- by Erik D. Diaz
in Answer Box
Old theatre tricks give Mary Poppins’ “Jolly Holiday” a big splash of color
Even though the stage version of Mary Poppins uses statues (instead of animated penguins) to bring a dreary London park into vibrant, colorful life in the song “Jolly Holiday,” I had no doubt that I needed to start that scene with a monochromatic look and then bring it magically into full color for a production of the musical at the Colorado Springs Fine Arts Center. I eventually came to the conclusion that a translucent drop would be the best way to accomplish this—only done in reverse. The drop would have the black lining on the front face and all of the color on the back. This would allow me to start the scene in a black and white world, then instantly have that world filled in with vivid colors.
The most important part of making a translucent drop is making sure paint doesn’t bleed through the drop (ruining the original design) but still provides vibrant pops of color. This means it’s vital to have good starching to block bleed-through and super-saturated paint to provide the color when necessary. This would be doubly important for my reverse translucent drop, since we had to block any color at all to start with. To develop a workable process—and insure our seamless, 25-foot-by-36-foot-drop didn’t just turn into a very expensive mistake—scenic charge Heidi Larson and the technical director Chris Sheley painted two sample pieces to determine the number of layers of starch to apply and the technique and color layering of the paint.
Using the starch formula outlined in Susan Crabtree and Peter Beudert’s book Scenic Art for the Theatre: History, Tools, and Techniques they determined that one coat of heavy starch on the front and two coats on the back would provide a sufficient barrier for the paint. Larson tried different painting techniques on each of the samples: brushes on one and sprayers on the other. The sprayer kept the paint floating on the starch, but it didn’t offer enough control or give the amount of color saturation needed. The brushes worked better, but there was a risk of too much saturation, causing the paint to bleed through the starch and appear on the other side of the drop. Larson determined that three to four coats of super-saturated paint, watered down to a ratio of approximately 15:1, provided the maximum color vibrancy without allowing bleed- through.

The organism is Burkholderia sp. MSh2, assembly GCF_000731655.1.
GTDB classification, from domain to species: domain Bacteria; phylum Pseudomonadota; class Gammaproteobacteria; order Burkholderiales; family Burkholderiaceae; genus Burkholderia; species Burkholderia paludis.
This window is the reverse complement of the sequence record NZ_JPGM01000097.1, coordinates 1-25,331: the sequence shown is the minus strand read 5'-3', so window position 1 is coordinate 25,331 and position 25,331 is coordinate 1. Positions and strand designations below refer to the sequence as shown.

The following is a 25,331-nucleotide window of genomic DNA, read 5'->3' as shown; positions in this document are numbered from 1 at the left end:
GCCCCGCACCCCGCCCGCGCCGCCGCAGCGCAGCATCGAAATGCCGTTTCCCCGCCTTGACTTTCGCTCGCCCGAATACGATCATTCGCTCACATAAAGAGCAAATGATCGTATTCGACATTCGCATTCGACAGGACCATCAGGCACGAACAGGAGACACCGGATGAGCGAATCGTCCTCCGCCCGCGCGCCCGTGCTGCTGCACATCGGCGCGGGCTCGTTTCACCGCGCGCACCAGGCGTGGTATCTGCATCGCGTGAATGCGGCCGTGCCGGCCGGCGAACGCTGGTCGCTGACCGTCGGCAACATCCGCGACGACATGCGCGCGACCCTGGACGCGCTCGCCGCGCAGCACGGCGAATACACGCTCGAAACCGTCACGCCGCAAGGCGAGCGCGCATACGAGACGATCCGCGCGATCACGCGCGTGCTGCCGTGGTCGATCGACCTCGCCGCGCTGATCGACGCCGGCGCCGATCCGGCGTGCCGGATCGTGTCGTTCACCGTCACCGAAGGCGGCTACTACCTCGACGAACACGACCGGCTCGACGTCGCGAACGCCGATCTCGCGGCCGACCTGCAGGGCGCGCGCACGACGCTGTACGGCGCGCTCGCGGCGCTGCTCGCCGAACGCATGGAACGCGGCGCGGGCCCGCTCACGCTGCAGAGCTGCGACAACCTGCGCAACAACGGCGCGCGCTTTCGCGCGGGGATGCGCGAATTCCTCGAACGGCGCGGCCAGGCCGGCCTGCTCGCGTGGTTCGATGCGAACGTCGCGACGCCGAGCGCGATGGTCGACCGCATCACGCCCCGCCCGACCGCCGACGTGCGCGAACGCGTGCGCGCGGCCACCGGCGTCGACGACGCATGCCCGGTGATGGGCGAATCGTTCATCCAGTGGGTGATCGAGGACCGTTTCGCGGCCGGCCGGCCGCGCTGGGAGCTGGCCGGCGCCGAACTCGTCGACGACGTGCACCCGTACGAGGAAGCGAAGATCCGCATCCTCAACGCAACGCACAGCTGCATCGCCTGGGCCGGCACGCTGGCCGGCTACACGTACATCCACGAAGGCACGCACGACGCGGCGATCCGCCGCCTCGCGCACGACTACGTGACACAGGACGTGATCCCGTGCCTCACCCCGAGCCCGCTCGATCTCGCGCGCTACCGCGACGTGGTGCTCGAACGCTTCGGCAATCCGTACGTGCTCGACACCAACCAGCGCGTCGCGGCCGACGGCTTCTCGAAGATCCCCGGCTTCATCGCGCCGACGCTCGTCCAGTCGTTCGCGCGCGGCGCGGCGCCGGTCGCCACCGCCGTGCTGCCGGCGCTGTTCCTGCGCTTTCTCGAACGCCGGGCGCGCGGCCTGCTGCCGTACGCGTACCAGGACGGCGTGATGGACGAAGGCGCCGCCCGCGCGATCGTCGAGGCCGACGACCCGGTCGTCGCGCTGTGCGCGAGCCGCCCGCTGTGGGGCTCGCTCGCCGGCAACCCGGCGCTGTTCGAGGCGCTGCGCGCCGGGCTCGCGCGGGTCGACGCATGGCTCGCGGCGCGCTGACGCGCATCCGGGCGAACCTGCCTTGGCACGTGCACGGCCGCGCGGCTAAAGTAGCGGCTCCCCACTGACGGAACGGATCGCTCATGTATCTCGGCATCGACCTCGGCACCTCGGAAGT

The samples showed us the idea would work, but it also showed us that each part of the drop would need to be painted separately. Masking had to be applied all around the area being painted. Plus, due to the directional nature of paint treatment of the rendering I created, the painters also discovered the need for a grid made of twine over the entire surface, allowing them to uniformly follow the desired angle.
Larson, Sheley and two scenic artists Terri Harrison and Lara Hincapie painted the starched and painted the drop—and then we had to deal with lighting. Our tests showed us the translucency would work when lit from behind using a bounce drop to direct the backlight, but when even weak light from the front was used it completely washed out the drop. To avoid this, Jonathan Spencer, our lighting designer, lit the scene with back and sidelight only, and we blocked the scene to keep actors six feet downstage of the drop to prevent any bounce from washing out the drop. Unfortunately, since the drop played downstage of the permanent three-story house unit, we couldn’t place a ground row of strip lights along the floor to light our bounce drop. To get around this our lighting designer put light booms on either side of the stage, and cyc lights hung on the batten above in order to get the even coverage needed to light the drop without a ground row. In the end, the drop was a success, amazing the audience through the collaborative effort by everyone at the Fine Arts Center.